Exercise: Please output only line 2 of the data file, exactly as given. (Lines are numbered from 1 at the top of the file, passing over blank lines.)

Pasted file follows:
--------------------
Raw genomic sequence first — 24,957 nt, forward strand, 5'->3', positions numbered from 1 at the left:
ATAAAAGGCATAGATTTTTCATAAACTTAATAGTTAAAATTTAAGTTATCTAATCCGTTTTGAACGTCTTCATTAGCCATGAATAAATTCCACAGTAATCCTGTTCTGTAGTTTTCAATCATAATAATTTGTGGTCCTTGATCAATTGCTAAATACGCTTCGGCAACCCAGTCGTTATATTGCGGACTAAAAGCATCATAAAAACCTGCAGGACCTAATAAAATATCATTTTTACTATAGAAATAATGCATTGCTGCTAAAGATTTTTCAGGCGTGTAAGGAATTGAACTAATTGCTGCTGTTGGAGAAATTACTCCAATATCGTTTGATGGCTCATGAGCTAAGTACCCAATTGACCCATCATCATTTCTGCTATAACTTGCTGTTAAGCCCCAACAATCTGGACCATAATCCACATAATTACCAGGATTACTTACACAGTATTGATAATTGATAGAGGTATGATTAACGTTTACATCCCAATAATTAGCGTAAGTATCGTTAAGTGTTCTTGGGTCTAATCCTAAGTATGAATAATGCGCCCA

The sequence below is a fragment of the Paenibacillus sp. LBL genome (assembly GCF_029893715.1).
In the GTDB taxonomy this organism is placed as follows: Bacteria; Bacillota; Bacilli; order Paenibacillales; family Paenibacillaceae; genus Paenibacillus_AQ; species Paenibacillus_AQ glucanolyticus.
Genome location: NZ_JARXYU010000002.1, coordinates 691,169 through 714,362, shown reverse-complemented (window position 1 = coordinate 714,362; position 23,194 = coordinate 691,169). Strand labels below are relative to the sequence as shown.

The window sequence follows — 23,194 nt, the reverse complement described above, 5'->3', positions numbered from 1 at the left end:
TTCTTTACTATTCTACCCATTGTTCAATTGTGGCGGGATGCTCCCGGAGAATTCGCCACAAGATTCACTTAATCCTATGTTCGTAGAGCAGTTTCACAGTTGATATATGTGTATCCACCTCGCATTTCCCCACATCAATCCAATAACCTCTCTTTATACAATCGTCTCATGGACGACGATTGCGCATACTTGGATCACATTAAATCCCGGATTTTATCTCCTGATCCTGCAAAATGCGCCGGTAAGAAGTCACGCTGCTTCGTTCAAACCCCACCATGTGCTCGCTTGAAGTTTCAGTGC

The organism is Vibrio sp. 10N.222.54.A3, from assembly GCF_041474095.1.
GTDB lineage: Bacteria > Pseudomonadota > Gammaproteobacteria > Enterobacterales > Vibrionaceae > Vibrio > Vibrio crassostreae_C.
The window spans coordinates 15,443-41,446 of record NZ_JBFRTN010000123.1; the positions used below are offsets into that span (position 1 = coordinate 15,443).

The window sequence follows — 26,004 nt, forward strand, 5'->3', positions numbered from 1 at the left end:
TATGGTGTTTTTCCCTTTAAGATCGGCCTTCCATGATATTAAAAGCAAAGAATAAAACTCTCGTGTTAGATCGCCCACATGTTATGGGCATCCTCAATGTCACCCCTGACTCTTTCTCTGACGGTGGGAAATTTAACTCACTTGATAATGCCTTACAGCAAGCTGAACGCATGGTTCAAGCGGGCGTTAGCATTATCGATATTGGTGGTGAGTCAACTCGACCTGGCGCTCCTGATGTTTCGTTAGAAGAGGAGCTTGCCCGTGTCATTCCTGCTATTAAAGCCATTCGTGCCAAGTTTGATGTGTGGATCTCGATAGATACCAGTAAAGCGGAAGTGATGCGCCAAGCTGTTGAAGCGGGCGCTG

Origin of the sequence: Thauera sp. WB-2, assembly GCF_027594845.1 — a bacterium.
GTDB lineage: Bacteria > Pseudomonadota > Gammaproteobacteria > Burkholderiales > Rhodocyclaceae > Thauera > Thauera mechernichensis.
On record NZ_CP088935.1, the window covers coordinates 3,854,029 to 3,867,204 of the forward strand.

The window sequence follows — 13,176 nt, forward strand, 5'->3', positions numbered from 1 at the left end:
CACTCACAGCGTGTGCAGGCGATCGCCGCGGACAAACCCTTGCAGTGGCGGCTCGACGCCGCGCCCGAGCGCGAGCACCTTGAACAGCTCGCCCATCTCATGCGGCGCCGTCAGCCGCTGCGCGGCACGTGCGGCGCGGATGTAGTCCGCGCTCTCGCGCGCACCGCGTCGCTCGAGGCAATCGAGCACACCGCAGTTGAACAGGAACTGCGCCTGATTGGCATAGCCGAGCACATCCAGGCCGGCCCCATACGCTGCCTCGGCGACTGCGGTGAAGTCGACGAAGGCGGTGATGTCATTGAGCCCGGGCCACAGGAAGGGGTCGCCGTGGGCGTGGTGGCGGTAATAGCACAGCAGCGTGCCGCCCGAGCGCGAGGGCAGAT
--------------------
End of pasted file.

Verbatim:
ATAAAAGGCATAGATTTTTCATAAACTTAATAGTTAAAATTTAAGTTATCTAATCCGTTTTGAACGTCTTCATTAGCCATGAATAAATTCCACAGTAATCCTGTTCTGTAGTTTTCAATCATAATAATTTGTGGTCCTTGATCAATTGCTAAATACGCTTCGGCAACCCAGTCGTTATATTGCGGACTAAAAGCATCATAAAAACCTGCAGGACCTAATAAAATATCATTTTTACTATAGAAATAATGCATTGCTGCTAAAGATTTTTCAGGCGTGTAAGGAATTGAACTAATTGCTGCTGTTGGAGAAATTACTCCAATATCGTTTGATGGCTCATGAGCTAAGTACCCAATTGACCCATCATCATTTCTGCTATAACTTGCTGTTAAGCCCCAACAATCTGGACCATAATCCACATAATTACCAGGATTACTTACACAGTATTGATAATTGATAGAGGTATGATTAACGTTTACATCCCAATAATTAGCGTAAGTATCGTTAAGTGTTCTTGGGTCTAATCCTAAGTATGAATAATGCGCCCA